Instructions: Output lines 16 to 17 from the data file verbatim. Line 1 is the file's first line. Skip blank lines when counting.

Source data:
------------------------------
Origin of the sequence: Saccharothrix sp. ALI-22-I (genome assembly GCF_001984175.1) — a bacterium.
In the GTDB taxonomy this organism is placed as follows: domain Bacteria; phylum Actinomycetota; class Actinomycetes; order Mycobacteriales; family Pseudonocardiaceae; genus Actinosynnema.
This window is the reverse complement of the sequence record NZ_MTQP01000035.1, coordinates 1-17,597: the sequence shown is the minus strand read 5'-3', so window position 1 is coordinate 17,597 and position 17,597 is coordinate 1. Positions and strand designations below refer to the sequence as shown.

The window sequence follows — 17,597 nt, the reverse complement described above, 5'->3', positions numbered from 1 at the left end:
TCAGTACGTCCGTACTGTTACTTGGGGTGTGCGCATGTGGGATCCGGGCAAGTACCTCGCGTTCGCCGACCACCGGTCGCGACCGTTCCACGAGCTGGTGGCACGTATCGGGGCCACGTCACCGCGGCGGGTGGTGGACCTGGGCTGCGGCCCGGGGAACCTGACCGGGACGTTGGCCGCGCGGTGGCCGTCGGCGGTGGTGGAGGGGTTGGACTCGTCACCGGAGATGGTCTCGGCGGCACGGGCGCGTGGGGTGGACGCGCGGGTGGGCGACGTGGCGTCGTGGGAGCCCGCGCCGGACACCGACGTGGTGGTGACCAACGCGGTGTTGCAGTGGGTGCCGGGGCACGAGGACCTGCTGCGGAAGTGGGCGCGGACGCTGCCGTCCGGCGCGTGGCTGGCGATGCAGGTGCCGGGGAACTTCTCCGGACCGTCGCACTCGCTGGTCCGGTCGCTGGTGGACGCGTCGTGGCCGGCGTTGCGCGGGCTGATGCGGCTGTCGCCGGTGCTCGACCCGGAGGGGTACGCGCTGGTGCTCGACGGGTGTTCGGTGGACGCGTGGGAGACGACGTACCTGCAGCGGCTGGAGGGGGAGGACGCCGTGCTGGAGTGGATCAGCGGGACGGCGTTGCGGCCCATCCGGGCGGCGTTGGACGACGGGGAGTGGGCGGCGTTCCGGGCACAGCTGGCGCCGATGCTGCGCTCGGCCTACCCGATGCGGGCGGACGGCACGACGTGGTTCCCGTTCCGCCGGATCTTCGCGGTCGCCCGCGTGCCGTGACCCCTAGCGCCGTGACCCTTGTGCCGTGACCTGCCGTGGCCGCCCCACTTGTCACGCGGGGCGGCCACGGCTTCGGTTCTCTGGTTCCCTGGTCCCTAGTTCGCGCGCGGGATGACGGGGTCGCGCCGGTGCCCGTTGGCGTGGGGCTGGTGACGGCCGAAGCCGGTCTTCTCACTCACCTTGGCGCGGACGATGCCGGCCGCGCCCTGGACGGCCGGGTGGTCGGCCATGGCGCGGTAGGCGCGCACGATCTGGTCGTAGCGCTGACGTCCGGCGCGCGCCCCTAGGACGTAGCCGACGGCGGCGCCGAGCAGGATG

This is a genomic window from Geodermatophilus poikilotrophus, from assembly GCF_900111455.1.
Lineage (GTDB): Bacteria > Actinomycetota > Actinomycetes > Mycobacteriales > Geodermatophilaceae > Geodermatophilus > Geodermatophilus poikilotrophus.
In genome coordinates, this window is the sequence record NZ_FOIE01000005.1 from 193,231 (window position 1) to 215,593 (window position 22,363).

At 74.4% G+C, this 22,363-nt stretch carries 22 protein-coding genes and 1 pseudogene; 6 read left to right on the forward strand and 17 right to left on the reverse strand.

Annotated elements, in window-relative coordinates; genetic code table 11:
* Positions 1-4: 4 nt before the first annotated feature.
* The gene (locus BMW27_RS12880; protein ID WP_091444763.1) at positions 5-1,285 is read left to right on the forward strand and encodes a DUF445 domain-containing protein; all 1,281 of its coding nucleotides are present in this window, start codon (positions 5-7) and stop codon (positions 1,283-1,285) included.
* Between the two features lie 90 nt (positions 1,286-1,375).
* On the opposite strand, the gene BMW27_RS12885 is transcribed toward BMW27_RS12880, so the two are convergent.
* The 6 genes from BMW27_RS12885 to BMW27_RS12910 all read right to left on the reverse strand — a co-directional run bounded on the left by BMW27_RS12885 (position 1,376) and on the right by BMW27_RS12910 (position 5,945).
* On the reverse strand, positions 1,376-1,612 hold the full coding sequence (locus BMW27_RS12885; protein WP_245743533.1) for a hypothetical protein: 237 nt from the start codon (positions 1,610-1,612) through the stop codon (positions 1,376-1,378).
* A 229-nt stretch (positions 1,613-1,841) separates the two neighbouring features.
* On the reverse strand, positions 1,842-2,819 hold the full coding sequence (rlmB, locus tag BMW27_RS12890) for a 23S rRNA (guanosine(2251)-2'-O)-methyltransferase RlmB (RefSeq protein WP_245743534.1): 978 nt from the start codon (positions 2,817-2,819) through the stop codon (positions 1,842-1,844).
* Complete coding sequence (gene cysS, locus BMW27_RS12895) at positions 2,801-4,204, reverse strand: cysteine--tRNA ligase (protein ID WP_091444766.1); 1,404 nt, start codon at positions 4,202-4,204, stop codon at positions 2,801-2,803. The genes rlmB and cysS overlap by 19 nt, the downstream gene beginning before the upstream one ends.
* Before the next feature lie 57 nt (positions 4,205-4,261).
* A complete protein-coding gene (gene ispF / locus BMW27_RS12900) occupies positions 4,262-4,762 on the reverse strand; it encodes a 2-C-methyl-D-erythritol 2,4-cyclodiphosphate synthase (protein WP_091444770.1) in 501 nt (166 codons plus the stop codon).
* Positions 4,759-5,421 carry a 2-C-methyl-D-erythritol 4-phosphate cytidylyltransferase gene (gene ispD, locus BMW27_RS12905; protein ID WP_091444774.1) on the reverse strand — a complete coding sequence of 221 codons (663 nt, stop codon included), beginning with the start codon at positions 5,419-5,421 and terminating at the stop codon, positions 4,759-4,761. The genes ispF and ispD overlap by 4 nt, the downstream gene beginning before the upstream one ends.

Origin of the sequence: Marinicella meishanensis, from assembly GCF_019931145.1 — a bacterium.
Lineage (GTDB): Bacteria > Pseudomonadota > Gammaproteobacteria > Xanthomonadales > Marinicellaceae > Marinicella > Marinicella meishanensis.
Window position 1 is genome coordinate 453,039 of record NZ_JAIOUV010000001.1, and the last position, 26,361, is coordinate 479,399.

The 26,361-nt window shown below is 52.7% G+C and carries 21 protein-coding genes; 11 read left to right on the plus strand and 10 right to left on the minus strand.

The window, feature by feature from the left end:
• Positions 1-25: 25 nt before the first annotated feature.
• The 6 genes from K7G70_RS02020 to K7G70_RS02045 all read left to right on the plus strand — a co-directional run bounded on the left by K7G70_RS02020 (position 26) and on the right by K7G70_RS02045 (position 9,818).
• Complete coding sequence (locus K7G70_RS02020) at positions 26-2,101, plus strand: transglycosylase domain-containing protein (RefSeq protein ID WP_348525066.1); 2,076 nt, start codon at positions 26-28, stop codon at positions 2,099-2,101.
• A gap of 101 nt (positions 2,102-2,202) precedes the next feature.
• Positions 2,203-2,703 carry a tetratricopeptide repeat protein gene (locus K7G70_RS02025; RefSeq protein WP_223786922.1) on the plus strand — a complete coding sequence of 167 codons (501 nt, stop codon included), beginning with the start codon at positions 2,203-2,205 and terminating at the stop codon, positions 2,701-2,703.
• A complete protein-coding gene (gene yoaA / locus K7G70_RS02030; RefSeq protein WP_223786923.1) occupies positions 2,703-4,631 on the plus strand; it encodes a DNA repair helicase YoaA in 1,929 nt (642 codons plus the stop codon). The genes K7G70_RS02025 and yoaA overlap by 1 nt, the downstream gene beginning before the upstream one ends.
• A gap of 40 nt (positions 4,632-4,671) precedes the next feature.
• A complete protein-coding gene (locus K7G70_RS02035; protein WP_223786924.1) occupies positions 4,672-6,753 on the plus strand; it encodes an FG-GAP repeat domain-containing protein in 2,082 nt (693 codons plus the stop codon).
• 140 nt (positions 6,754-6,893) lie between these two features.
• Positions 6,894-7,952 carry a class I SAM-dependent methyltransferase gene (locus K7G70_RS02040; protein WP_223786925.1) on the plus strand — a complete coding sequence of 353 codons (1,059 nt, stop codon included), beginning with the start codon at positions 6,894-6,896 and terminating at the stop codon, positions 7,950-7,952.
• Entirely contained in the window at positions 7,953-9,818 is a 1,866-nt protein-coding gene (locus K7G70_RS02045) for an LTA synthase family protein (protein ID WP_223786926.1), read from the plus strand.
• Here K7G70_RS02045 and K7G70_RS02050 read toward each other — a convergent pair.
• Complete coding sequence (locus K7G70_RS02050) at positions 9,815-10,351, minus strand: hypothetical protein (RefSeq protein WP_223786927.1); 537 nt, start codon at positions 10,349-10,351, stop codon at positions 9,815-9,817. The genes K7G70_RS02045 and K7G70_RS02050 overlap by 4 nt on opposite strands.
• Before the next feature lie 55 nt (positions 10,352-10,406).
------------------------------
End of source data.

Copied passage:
* On the reverse strand, positions 1,376-1,612 hold the full coding sequence (locus BMW27_RS12885; protein WP_245743533.1) for a hypothetical protein: 237 nt from the start codon (positions 1,610-1,612) through the stop codon (positions 1,376-1,378).
* A 229-nt stretch (positions 1,613-1,841) separates the two neighbouring features.